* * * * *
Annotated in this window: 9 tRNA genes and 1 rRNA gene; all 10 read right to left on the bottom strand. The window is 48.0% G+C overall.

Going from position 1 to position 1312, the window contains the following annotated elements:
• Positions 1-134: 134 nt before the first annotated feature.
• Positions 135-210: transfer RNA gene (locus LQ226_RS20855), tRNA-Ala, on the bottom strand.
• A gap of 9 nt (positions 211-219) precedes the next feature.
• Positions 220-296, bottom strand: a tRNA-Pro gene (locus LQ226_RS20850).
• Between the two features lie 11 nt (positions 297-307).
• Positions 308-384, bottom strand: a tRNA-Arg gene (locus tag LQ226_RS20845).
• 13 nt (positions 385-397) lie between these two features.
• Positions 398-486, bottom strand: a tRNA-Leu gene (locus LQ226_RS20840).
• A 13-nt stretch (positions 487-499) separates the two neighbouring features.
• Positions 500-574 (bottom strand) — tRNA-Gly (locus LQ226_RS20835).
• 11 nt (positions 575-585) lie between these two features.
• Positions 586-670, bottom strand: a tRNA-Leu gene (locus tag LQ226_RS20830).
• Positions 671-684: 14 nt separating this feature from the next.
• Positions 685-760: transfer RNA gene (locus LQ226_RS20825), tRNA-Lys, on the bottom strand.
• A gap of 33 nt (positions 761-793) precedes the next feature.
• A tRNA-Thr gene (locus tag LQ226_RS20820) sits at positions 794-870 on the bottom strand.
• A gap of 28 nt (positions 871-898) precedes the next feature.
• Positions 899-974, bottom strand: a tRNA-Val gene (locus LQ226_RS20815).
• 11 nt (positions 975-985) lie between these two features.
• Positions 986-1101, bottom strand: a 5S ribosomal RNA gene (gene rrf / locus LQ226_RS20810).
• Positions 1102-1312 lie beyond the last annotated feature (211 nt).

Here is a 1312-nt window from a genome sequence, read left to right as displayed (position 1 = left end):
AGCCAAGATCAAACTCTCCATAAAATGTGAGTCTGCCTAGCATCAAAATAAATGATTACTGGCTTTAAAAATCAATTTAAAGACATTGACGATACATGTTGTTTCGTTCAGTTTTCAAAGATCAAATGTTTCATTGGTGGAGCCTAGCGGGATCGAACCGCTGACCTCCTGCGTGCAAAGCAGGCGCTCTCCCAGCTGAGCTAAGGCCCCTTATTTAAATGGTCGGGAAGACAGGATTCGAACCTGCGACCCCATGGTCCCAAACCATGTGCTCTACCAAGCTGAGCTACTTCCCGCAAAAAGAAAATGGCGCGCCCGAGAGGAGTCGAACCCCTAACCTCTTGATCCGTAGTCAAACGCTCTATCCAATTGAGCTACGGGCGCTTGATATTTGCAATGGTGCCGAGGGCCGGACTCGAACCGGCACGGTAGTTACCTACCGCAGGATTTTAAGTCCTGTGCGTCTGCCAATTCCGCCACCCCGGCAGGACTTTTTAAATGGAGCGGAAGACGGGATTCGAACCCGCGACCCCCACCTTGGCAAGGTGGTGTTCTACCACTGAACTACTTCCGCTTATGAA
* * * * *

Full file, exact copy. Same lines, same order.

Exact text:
Annotated in this window: 9 tRNA genes and 1 rRNA gene; all 10 read right to left on the bottom strand. The window is 48.0% G+C overall.

Going from position 1 to position 1312, the window contains the following annotated elements:
• Positions 1-134: 134 nt before the first annotated feature.
• Positions 135-210: transfer RNA gene (locus LQ226_RS20855), tRNA-Ala, on the bottom strand.
• A gap of 9 nt (positions 211-219) precedes the next feature.
• Positions 220-296, bottom strand: a tRNA-Pro gene (locus LQ226_RS20850).
• Between the two features lie 11 nt (positions 297-307).
• Positions 308-384, bottom strand: a tRNA-Arg gene (locus tag LQ226_RS20845).
• 13 nt (positions 385-397) lie between these two features.
• Positions 398-486, bottom strand: a tRNA-Leu gene (locus LQ226_RS20840).
• A 13-nt stretch (positions 487-499) separates the two neighbouring features.
• Positions 500-574 (bottom strand) — tRNA-Gly (locus LQ226_RS20835).
• 11 nt (positions 575-585) lie between these two features.
• Positions 586-670, bottom strand: a tRNA-Leu gene (locus tag LQ226_RS20830).
• Positions 671-684: 14 nt separating this feature from the next.
• Positions 685-760: transfer RNA gene (locus LQ226_RS20825), tRNA-Lys, on the bottom strand.
• A gap of 33 nt (positions 761-793) precedes the next feature.
• A tRNA-Thr gene (locus tag LQ226_RS20820) sits at positions 794-870 on the bottom strand.
• A gap of 28 nt (positions 871-898) precedes the next feature.
• Positions 899-974, bottom strand: a tRNA-Val gene (locus LQ226_RS20815).
• 11 nt (positions 975-985) lie between these two features.
• Positions 986-1101, bottom strand: a 5S ribosomal RNA gene (gene rrf / locus LQ226_RS20810).
• Positions 1102-1312 lie beyond the last annotated feature (211 nt).

Here is a 1312-nt window from a genome sequence, read left to right as displayed (position 1 = left end):
AGCCAAGATCAAACTCTCCATAAAATGTGAGTCTGCCTAGCATCAAAATAAATGATTACTGGCTTTAAAAATCAATTTAAAGACATTGACGATACATGTTGTTTCGTTCAGTTTTCAAAGATCAAATGTTTCATTGGTGGAGCCTAGCGGGATCGAACCGCTGACCTCCTGCGTGCAAAGCAGGCGCTCTCCCAGCTGAGCTAAGGCCCCTTATTTAAATGGTCGGGAAGACAGGATTCGAACCTGCGACCCCATGGTCCCAAACCATGTGCTCTACCAAGCTGAGCTACTTCCCGCAAAAAGAAAATGGCGCGCCCGAGAGGAGTCGAACCCCTAACCTCTTGATCCGTAGTCAAACGCTCTATCCAATTGAGCTACGGGCGCTTGATATTTGCAATGGTGCCGAGGGCCGGACTCGAACCGGCACGGTAGTTACCTACCGCAGGATTTTAAGTCCTGTGCGTCTGCCAATTCCGCCACCCCGGCAGGACTTTTTAAATGGAGCGGAAGACGGGATTCGAACCCGCGACCCCCACCTTGGCAAGGTGGTGTTCTACCACTGAACTACTTCCGCTTATGAA